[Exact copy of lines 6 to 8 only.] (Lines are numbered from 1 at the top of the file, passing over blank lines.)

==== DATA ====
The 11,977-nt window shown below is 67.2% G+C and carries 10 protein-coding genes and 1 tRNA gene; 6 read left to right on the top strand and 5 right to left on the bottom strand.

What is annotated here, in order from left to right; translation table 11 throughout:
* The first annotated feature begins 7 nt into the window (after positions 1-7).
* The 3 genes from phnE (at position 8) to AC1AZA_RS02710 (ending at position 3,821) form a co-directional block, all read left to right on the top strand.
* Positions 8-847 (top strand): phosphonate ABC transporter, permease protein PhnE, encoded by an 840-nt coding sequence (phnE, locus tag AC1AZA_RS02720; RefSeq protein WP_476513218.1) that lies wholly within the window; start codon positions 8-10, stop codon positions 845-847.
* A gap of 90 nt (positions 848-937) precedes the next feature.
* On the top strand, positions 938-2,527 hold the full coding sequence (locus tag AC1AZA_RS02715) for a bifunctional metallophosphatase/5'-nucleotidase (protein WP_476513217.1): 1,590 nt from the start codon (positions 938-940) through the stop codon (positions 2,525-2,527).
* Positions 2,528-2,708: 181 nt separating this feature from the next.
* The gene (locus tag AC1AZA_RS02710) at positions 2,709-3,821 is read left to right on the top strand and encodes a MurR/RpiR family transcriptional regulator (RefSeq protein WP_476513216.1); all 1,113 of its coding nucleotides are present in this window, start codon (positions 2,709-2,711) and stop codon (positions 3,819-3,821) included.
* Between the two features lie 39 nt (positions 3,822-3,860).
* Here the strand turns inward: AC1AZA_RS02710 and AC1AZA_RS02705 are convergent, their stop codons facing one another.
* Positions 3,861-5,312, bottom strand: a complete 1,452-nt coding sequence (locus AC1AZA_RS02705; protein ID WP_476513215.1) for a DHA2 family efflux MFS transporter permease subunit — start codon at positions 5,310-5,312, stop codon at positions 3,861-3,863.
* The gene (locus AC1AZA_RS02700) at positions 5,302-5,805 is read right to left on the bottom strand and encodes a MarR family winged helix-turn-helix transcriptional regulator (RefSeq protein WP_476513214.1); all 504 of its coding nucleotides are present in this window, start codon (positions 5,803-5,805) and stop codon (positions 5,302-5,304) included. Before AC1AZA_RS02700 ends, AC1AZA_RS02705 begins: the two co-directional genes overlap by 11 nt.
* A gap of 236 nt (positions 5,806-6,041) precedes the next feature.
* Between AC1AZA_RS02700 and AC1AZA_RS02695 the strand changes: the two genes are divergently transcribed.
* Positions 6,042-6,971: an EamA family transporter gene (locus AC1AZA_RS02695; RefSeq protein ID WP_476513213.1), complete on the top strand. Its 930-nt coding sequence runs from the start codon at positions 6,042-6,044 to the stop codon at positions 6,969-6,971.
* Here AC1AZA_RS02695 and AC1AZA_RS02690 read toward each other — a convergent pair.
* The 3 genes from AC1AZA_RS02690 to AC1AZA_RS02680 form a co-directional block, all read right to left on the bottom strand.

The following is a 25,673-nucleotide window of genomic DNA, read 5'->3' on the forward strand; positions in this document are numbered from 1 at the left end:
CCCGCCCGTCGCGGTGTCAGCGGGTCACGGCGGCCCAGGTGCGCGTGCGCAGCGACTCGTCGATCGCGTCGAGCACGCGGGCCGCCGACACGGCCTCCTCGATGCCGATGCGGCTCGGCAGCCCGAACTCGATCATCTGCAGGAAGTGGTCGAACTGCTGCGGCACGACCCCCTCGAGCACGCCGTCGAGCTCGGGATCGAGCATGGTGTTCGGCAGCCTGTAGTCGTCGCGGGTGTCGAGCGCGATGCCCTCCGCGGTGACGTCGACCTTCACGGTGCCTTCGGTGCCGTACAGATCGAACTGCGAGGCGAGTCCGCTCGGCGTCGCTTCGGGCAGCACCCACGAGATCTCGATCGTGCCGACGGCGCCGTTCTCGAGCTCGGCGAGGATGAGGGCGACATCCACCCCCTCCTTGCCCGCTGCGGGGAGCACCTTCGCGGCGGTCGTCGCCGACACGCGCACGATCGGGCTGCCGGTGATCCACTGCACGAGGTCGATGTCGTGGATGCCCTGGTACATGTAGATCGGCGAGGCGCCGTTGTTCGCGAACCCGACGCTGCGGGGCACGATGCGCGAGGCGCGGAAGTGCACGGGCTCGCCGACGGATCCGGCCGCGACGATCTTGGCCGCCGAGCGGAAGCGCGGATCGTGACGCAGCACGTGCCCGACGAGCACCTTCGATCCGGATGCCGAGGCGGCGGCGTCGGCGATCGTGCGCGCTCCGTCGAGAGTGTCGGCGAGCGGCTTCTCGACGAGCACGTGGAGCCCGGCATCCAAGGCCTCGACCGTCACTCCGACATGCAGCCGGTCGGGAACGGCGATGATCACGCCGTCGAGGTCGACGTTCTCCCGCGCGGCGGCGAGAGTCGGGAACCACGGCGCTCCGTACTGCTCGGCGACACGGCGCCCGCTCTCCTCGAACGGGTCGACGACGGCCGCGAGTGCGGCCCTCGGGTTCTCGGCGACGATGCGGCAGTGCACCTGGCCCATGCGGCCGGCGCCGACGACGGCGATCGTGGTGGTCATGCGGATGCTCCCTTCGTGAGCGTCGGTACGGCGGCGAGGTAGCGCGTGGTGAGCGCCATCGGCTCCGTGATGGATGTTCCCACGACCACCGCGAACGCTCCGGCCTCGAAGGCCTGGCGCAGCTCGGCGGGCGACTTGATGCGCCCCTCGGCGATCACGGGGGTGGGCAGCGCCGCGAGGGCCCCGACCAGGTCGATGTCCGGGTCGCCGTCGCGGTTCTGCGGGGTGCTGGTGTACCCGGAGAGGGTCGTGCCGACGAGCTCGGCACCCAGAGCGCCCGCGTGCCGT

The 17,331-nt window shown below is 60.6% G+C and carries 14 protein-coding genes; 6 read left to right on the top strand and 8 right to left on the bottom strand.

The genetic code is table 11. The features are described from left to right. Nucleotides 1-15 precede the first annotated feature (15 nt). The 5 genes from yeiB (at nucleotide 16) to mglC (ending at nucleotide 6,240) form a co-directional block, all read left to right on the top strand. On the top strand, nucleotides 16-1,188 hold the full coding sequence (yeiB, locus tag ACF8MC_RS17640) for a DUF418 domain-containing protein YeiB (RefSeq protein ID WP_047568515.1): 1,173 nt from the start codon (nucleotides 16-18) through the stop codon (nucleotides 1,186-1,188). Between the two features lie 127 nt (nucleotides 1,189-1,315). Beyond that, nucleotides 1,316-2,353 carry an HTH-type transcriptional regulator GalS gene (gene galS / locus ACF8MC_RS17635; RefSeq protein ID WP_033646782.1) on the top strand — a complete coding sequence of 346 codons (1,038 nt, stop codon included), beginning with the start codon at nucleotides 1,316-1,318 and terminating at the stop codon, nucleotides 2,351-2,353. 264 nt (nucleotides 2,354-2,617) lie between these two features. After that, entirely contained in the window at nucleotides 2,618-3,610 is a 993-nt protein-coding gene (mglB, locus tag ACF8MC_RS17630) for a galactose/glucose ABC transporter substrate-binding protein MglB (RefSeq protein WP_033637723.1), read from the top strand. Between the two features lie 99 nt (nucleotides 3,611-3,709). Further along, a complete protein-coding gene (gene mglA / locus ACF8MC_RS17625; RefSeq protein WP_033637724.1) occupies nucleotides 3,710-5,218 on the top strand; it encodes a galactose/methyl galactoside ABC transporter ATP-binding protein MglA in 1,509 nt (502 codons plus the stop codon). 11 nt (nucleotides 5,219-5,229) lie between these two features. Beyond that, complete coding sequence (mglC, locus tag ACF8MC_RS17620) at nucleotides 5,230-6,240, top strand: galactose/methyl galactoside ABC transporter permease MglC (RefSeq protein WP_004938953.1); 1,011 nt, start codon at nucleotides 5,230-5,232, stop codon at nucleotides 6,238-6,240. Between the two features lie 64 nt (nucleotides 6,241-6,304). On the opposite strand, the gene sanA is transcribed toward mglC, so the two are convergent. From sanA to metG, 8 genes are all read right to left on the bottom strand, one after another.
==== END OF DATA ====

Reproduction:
* A gap of 90 nt (positions 848-937) precedes the next feature.
* On the top strand, positions 938-2,527 hold the full coding sequence (locus tag AC1AZA_RS02715) for a bifunctional metallophosphatase/5'-nucleotidase (protein WP_476513217.1): 1,590 nt from the start codon (positions 938-940) through the stop codon (positions 2,525-2,527).
* Positions 2,528-2,708: 181 nt separating this feature from the next.